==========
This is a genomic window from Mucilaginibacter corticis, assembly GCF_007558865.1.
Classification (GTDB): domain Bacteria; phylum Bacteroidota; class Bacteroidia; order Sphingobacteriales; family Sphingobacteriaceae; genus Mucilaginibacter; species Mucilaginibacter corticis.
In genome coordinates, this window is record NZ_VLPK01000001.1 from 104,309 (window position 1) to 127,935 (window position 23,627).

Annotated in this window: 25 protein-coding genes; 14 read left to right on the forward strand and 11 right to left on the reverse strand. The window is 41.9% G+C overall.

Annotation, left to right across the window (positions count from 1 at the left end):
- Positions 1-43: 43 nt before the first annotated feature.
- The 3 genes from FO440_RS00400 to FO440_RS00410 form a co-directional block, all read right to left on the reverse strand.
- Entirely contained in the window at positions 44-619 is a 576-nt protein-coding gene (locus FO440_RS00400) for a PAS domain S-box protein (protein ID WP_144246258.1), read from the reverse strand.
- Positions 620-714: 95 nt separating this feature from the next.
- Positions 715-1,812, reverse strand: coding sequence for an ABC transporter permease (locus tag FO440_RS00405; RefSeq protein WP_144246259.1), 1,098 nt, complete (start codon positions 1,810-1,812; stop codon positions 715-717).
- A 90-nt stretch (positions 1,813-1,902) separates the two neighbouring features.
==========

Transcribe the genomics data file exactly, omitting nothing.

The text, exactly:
This is a genomic window from Mucilaginibacter corticis, assembly GCF_007558865.1.
Classification (GTDB): domain Bacteria; phylum Bacteroidota; class Bacteroidia; order Sphingobacteriales; family Sphingobacteriaceae; genus Mucilaginibacter; species Mucilaginibacter corticis.
In genome coordinates, this window is record NZ_VLPK01000001.1 from 104,309 (window position 1) to 127,935 (window position 23,627).

Annotated in this window: 25 protein-coding genes; 14 read left to right on the forward strand and 11 right to left on the reverse strand. The window is 41.9% G+C overall.

Annotation, left to right across the window (positions count from 1 at the left end):
- Positions 1-43: 43 nt before the first annotated feature.
- The 3 genes from FO440_RS00400 to FO440_RS00410 form a co-directional block, all read right to left on the reverse strand.
- Entirely contained in the window at positions 44-619 is a 576-nt protein-coding gene (locus FO440_RS00400) for a PAS domain S-box protein (protein ID WP_144246258.1), read from the reverse strand.
- Positions 620-714: 95 nt separating this feature from the next.
- Positions 715-1,812, reverse strand: coding sequence for an ABC transporter permease (locus tag FO440_RS00405; RefSeq protein WP_144246259.1), 1,098 nt, complete (start codon positions 1,810-1,812; stop codon positions 715-717).
- A 90-nt stretch (positions 1,813-1,902) separates the two neighbouring features.